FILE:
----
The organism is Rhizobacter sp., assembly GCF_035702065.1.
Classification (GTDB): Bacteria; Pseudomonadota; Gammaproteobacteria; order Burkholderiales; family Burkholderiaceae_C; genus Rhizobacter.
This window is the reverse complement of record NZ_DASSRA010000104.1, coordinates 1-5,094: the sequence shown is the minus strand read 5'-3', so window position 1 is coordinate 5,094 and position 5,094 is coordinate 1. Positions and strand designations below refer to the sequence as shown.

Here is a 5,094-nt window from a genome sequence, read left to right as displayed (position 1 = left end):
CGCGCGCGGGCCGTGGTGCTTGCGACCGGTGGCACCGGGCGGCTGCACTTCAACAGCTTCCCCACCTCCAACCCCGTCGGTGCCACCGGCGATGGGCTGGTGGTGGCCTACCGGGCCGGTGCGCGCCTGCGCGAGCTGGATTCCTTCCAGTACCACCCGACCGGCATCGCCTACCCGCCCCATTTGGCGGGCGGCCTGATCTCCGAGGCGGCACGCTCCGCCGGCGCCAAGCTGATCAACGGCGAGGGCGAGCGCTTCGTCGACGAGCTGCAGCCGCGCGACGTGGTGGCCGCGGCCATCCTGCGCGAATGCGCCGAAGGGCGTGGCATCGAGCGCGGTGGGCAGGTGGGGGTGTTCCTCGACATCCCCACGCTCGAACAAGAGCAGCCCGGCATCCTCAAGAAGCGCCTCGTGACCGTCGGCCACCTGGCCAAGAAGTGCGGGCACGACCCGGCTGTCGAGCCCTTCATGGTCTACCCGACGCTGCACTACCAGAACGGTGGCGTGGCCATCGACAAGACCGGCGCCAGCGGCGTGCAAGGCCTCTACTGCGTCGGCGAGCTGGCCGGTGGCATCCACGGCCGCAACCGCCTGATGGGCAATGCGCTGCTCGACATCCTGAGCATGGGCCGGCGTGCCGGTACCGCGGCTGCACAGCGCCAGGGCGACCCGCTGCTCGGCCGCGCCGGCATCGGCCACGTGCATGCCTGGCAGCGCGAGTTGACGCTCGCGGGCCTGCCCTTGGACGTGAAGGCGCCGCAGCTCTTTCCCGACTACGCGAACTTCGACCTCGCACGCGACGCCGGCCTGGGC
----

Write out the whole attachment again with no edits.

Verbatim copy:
The organism is Rhizobacter sp., assembly GCF_035702065.1.
Classification (GTDB): Bacteria; Pseudomonadota; Gammaproteobacteria; order Burkholderiales; family Burkholderiaceae_C; genus Rhizobacter.
This window is the reverse complement of record NZ_DASSRA010000104.1, coordinates 1-5,094: the sequence shown is the minus strand read 5'-3', so window position 1 is coordinate 5,094 and position 5,094 is coordinate 1. Positions and strand designations below refer to the sequence as shown.

Here is a 5,094-nt window from a genome sequence, read left to right as displayed (position 1 = left end):
CGCGCGCGGGCCGTGGTGCTTGCGACCGGTGGCACCGGGCGGCTGCACTTCAACAGCTTCCCCACCTCCAACCCCGTCGGTGCCACCGGCGATGGGCTGGTGGTGGCCTACCGGGCCGGTGCGCGCCTGCGCGAGCTGGATTCCTTCCAGTACCACCCGACCGGCATCGCCTACCCGCCCCATTTGGCGGGCGGCCTGATCTCCGAGGCGGCACGCTCCGCCGGCGCCAAGCTGATCAACGGCGAGGGCGAGCGCTTCGTCGACGAGCTGCAGCCGCGCGACGTGGTGGCCGCGGCCATCCTGCGCGAATGCGCCGAAGGGCGTGGCATCGAGCGCGGTGGGCAGGTGGGGGTGTTCCTCGACATCCCCACGCTCGAACAAGAGCAGCCCGGCATCCTCAAGAAGCGCCTCGTGACCGTCGGCCACCTGGCCAAGAAGTGCGGGCACGACCCGGCTGTCGAGCCCTTCATGGTCTACCCGACGCTGCACTACCAGAACGGTGGCGTGGCCATCGACAAGACCGGCGCCAGCGGCGTGCAAGGCCTCTACTGCGTCGGCGAGCTGGCCGGTGGCATCCACGGCCGCAACCGCCTGATGGGCAATGCGCTGCTCGACATCCTGAGCATGGGCCGGCGTGCCGGTACCGCGGCTGCACAGCGCCAGGGCGACCCGCTGCTCGGCCGCGCCGGCATCGGCCACGTGCATGCCTGGCAGCGCGAGTTGACGCTCGCGGGCCTGCCCTTGGACGTGAAGGCGCCGCAGCTCTTTCCCGACTACGCGAACTTCGACCTCGCACGCGACGCCGGCCTGGGC